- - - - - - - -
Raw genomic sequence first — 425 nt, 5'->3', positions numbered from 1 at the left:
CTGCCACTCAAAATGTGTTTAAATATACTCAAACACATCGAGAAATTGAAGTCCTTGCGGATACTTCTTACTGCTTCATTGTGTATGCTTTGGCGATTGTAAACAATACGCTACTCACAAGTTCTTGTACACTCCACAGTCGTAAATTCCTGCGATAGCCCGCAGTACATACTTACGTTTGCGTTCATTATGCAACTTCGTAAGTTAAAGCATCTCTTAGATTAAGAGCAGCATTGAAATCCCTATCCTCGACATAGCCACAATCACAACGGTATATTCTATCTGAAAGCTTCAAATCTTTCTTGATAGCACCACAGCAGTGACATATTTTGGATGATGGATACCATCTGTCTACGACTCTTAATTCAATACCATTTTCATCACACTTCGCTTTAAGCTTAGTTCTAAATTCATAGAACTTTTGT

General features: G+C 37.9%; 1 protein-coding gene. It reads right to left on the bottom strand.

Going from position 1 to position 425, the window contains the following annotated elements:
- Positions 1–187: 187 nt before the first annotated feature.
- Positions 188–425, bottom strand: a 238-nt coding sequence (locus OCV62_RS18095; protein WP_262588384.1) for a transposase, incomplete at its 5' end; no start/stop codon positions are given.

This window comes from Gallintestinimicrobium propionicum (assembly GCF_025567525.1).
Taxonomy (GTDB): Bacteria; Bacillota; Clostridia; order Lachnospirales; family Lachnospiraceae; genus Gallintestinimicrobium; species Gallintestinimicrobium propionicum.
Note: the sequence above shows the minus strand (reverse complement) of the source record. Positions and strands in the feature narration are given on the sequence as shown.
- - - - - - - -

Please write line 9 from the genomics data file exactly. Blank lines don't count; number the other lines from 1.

Note: the sequence above shows the minus strand (reverse complement) of the source record. Positions and strands in the feature narration are given on the sequence as shown.